10. Adepoju A. A., Adelaja A. O., Amoo A., Orimadegun A. E. and Akinyinka O. O. 2021. Edwardsiella ictaluri, an unusual cause of bacteraemia in a Nigerian child with acute bloody diarrhoea. Int J Res Med Sci(10): 3175-3178. DOI: 10.18203/2320-6012.ijrms20213951 PMC8516347.

11. Orimadegun A. E., Adepoju A. A., and Myer L. 2020. A Systematic Review and Meta-analysis of Sex Differences in Morbidity and Mortality of Acute Lower Respiratory Tract Infections Among African Children. Journal of Pediatrics Review(2): 65-78. DOI: 10.32598/jpr.8.2.65 PMC7544245.

12. Orimadegun A. E. 2020. Protocol and Researcher's Relationship with Institutional Review Board. Afr J Biomed Res(Suppl 2): 15-20. PMC7876614.

13. Ibekwe T. S., Fasunla A. J. and Orimadegun A. E. 2020. Systematic Review and Meta-analysis of Smell and Taste Disorders in COVID-19. OTO Open(3): 2473974x20957975. DOI: 10.1177/2473974x20957975 PMC7488903.

14. Brown B. J., Manescu P., Przybylski A. A., Caccioli F., Oyinloye G., Elmi M., Shaw M. J., Pawar V., Claveau R., Shawe-Taylor J., Srinivasan M. A., Afolabi N. K., Rees G., Orimadegun A. E., Ajetunmobi W. A., Akinkunmi F., Kowobari O., Osinusi K., Akinbami F. O., Omokhodion S., Shokunbi W. A., Lagunju I., Sodeinde O. and Fernandez-Reyes D. 2020. Data-driven malaria prevalence prediction in large densely populated urban holoendemic sub-Saharan West Africa. Sci Rep(1): 15918. DOI: 10.1038/s41598-020-72575-6 PMC7522256.

15. Orimadegun A. E. and Myer L. 2019. Sex-specific prevalence and trends in acute respiratory infection episodes among children less than 5 years in Nigeria. Niger J Clin Pract(11): 1590-1599. DOI: 10.4103/njcp.njcp_34_19.

16. Falade C. O., Orimadegun A. E., Michael O. S., Dada-Adegbola H. O., Ogunkunle O. O., Badejo J. A., Funwei R. I., Ajayi I. O., Jegede A. S., Ojurongbe O. D., Ssekitooleko J., Baba E., Hamade P., Webster J. and Chandramohan D. 2019. Consequences of restricting antimalarial drugs to rapid diagnostic test-positive febrile children in south-west Nigeria. Trop Med Int Health(11): 1291-1300. DOI: 10.1111/tmi.13304.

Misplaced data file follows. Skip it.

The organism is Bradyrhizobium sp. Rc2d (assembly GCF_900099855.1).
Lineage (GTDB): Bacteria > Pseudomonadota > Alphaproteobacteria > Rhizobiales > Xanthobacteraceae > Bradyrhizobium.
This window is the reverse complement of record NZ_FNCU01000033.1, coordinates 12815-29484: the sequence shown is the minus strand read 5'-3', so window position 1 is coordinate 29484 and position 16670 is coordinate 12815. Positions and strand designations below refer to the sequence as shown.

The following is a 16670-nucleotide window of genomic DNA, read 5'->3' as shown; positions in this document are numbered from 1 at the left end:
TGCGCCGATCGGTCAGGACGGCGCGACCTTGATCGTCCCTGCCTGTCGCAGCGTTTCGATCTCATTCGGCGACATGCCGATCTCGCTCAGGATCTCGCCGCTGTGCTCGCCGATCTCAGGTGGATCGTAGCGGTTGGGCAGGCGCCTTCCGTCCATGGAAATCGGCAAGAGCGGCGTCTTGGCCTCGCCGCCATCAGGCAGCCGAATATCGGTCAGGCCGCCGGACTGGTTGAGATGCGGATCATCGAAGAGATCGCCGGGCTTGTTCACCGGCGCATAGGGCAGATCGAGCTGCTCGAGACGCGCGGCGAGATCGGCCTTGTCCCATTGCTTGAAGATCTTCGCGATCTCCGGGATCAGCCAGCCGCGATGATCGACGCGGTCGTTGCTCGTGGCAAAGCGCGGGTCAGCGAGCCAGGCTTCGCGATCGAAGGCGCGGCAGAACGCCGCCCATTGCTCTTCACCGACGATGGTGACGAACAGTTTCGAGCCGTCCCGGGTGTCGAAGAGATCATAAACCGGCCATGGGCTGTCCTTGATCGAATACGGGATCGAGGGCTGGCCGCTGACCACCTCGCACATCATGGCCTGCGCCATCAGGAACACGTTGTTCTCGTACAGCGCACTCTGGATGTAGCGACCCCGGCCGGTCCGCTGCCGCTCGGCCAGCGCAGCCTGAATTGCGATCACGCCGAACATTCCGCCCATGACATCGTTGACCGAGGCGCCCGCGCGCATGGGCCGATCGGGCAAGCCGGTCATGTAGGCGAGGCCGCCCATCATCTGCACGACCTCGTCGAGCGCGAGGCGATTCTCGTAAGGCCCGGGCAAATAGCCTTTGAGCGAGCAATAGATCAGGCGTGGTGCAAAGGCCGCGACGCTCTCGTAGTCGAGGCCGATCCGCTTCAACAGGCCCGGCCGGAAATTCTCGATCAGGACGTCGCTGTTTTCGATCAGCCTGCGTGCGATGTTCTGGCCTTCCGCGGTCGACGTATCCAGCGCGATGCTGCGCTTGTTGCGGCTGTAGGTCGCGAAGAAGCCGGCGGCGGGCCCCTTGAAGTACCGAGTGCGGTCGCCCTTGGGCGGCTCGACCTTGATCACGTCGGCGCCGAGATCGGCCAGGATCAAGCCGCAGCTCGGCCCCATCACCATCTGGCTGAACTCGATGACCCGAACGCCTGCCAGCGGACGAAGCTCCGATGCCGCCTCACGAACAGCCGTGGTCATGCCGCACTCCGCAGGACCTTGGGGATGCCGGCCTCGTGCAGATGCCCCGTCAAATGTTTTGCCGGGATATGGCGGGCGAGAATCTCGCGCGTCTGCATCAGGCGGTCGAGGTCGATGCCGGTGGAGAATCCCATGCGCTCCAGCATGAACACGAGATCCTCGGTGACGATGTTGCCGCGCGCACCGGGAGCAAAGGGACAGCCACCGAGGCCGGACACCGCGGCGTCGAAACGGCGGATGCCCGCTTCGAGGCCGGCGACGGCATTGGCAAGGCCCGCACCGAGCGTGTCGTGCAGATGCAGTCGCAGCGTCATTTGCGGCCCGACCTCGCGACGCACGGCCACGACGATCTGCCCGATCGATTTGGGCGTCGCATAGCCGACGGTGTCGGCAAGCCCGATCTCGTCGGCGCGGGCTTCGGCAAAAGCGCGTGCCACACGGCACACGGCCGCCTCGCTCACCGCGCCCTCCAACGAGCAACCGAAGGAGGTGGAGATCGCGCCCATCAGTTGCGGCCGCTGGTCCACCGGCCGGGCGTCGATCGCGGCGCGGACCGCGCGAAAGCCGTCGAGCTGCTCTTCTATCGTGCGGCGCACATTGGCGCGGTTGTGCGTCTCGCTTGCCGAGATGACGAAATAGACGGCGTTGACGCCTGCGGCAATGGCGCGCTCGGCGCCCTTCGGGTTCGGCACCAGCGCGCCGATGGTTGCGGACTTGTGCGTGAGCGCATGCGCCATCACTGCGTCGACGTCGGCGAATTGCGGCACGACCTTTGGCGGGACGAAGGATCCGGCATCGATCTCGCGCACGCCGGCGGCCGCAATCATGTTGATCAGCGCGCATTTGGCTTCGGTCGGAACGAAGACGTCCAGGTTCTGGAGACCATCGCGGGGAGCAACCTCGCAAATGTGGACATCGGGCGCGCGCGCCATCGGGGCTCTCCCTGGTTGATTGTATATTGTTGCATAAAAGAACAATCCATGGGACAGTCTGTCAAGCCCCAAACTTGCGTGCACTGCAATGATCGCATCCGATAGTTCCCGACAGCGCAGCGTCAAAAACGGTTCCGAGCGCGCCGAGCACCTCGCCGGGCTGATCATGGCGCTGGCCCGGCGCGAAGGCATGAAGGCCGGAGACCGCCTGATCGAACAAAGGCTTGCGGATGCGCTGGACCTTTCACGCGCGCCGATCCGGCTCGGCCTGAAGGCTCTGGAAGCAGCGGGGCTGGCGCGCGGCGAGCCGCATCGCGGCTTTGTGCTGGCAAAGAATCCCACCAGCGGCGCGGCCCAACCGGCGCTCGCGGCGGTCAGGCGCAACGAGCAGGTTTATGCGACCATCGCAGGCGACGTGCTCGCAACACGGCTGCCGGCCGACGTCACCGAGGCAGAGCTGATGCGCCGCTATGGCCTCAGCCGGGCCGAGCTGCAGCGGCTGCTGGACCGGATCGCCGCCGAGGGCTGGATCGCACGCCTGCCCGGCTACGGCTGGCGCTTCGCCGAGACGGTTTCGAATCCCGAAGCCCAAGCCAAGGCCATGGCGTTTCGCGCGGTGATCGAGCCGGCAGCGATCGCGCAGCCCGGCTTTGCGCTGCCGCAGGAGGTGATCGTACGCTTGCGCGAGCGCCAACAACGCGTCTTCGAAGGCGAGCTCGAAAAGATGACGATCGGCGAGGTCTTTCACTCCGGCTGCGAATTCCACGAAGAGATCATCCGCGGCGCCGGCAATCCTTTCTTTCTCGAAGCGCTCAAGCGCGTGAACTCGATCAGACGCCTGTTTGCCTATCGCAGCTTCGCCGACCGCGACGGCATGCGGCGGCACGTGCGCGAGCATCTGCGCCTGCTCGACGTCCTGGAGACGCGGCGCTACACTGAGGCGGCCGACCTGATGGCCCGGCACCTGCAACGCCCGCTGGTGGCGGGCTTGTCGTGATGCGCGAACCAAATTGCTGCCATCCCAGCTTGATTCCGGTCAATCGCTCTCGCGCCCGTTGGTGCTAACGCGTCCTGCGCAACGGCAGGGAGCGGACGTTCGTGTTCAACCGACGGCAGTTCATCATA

17. Orimadegun A. E., Orimadegun B. E. and Bamgboye E. A. 2018. Short-term Persistence of Protective Maternally Acquired Immunity in Neonates Delivered by Primiparous Women in Ibadan, Nigeria. Ethiop J Health Sci(5): 547-554. DOI: 10.4314/ejhs.v28i5.5 PMC6308770.

18. McMillan A., Renaud J. B., Burgess K. M. N., Orimadegun A. E., Akinyinka O. O., Allen S. J., Miller J. D., Reid G. and Sumarah M. W. 2018. Aflatoxin exposure in Nigerian children with severe acute malnutrition. Food Chem Toxicol 111: 356-362. DOI: 1016/j.fct.2017.11.030.

19. Orimadegun A. E., Orimadegun B. E. and Bamgboye E. A. 2017. Non-protective immunity against tetanus in primiparous women and newborns at birth in rural and urban settings in Ibadan, Nigeria. Pan Afr Med J(Suppl 3): 26. DOI: 10.11604/pamj.supp.2017.27.3.11869 PMC5745943.

20. Balogun F. M., Alohan A. O. and Orimadegun A. E. 2017. Self-reported sleep pattern, quality, and problems among schooling adolescents in southwestern Nigeria. Sleep Med 30: 245-250. DOI: 1016/j.sleep.2016.11.013.



1. Master Of Philosophy (MPhil.): One (1)

2. MPH Child and Adolescent Health, University of Ibadan: Twenty-four (24)

3. Professional Fellowship in Paediatrics: Twelve (12)

 CURRENT SUPERVISION:                                                                    

1. MPH Child and Adolescent Health, University of Ibadan: Three (3)

2. Doctor of Philosophy (PhD): One (1)

3. Professional Fellowship in Paediatrics: One (1)


Not Available

Social Media Handle

 Facebook: Profile Link  LinkedInProfile Link  TwitterProfile Link
 Instagram: Profile Link  YouTubeProfile Link
Pinterest: Profile Link

Social Links

Get In Touch